We are the exclusive licensee of four issued patents that will expire starting in 2028, four U.S. patent applications and several related international patent applications in various jurisdictions. Our licensed patents and patent applications include claims that are directed to compositions comprising MDPs and their analogs and/or methods of their use in the treatment of indicated diseases. We have also filed one PCT application and more than 65 provisional patent applications, owned by CohBar, with claims directed to both composition-of-matter and methods of using novel proprietary MDPs and their analogs.

 

A summary of our non-provisional patents and patent applications as it relates to specific MDPs and their analogs appears below.

 

Our pending patent applications include claims directed to use in a broad range of indications, including those indicated below.

 

         Therapeutic Activities / Method of Use Claims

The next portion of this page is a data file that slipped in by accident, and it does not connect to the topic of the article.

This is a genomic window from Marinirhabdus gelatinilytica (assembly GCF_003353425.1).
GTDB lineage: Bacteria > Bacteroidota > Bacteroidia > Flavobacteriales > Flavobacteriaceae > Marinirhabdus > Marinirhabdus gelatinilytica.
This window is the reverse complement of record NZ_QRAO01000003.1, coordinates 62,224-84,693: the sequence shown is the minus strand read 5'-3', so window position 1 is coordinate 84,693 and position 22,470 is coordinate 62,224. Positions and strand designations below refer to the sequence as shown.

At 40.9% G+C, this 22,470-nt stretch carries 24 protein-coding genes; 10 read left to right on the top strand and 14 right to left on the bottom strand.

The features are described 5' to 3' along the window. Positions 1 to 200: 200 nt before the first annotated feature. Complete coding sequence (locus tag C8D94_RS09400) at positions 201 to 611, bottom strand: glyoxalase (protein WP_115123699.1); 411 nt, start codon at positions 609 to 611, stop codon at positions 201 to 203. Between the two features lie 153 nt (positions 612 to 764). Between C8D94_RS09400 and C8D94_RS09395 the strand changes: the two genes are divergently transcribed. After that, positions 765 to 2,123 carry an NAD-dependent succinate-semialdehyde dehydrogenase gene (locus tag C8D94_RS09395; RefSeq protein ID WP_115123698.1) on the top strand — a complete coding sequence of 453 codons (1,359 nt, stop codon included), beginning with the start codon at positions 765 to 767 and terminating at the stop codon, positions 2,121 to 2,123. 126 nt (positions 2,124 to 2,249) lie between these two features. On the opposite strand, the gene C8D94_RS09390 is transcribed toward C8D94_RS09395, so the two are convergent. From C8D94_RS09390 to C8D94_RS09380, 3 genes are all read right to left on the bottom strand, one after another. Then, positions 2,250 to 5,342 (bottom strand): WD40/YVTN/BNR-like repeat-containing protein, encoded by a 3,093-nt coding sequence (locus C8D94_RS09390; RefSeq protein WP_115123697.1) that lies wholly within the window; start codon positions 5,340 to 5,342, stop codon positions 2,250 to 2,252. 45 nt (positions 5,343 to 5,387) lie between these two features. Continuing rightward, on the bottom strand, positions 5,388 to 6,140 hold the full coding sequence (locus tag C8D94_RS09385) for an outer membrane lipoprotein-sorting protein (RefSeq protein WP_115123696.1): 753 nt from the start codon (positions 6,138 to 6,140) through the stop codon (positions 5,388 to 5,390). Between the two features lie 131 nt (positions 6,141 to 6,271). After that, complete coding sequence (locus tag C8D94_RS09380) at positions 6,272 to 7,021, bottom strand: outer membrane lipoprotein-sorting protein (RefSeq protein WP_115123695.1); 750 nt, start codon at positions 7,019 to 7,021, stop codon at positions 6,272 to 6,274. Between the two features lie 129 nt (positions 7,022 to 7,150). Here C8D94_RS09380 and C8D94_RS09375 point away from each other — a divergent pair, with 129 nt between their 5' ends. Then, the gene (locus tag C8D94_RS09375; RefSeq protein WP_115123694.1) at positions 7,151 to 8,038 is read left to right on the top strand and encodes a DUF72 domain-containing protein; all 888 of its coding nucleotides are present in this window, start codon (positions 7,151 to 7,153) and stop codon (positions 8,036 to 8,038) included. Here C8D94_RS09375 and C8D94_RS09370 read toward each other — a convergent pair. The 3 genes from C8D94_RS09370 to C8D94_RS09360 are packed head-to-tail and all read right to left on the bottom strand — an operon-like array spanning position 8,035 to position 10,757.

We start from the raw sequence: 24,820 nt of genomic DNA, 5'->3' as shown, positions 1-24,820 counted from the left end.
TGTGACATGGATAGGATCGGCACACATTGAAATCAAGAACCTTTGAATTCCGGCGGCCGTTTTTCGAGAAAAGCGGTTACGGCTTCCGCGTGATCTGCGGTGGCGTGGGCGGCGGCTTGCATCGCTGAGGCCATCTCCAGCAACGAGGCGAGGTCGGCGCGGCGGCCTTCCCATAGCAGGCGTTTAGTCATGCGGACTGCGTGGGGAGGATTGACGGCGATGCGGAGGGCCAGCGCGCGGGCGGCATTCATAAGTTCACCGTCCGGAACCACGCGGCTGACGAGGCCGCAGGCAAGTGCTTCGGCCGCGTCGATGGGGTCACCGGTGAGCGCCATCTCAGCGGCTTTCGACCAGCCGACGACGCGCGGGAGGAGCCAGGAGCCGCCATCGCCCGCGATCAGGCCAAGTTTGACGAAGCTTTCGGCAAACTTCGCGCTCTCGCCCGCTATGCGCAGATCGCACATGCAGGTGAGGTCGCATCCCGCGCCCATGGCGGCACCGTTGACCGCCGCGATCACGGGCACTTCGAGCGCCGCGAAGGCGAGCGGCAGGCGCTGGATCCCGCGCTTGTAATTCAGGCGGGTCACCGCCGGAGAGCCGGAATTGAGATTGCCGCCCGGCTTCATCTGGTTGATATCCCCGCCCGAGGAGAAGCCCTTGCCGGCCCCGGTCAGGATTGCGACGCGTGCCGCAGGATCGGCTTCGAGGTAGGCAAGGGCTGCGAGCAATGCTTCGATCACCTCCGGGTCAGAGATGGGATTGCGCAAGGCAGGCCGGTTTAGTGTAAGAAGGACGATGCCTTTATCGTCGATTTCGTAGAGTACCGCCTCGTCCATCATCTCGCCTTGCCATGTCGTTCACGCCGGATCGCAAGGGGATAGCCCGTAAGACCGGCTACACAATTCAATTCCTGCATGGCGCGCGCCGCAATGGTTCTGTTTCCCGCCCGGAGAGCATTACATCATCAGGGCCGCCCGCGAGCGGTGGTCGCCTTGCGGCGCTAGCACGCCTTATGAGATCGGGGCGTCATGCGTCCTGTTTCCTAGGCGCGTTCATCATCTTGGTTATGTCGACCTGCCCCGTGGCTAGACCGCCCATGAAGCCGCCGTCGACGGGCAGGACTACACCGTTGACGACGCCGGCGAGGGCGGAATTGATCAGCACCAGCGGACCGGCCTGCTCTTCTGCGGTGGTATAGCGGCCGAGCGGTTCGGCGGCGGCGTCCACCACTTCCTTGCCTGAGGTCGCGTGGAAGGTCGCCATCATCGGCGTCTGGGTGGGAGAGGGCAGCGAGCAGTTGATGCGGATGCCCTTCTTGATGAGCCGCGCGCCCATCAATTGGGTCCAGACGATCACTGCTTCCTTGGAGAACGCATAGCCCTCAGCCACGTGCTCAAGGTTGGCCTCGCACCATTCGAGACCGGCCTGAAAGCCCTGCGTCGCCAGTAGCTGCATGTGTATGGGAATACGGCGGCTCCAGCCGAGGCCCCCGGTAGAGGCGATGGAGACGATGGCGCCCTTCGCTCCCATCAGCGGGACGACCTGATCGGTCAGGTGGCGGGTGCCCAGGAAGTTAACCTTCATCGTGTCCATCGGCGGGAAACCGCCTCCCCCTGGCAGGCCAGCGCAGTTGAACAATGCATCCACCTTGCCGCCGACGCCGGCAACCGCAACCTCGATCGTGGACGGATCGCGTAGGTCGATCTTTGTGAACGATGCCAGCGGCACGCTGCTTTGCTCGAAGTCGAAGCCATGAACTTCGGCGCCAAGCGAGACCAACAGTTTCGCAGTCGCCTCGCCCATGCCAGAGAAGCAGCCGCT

Granted

/ Filed

 

Composition

Claims

 

Type 1

Diabetes

 

Type 2

Diabetes

   Obesity   

Fatty

Liver/ NASH

   Cancer     Alzheimer’s    Atherosclerosis 
MOTS-c  Two Filed  ü  ü  ü   ü   ü   ü           
                                    
MOTS-c Analogs  Filed  ü  ü  ü   ü   ü   ü    ü   ü 
                                    
SHLP-6  Filed  ü                 ü           
                                    
SHLP-2  Granted                    ü    ü      
                                  

Humanin

Analogs

  Granted  ü                             
                                    

Humanin

Analogs

  Two 
Granted
     ü                          
                                    

Humanin

and

Humanin

Analogs

  Filed                              ü 

 

 34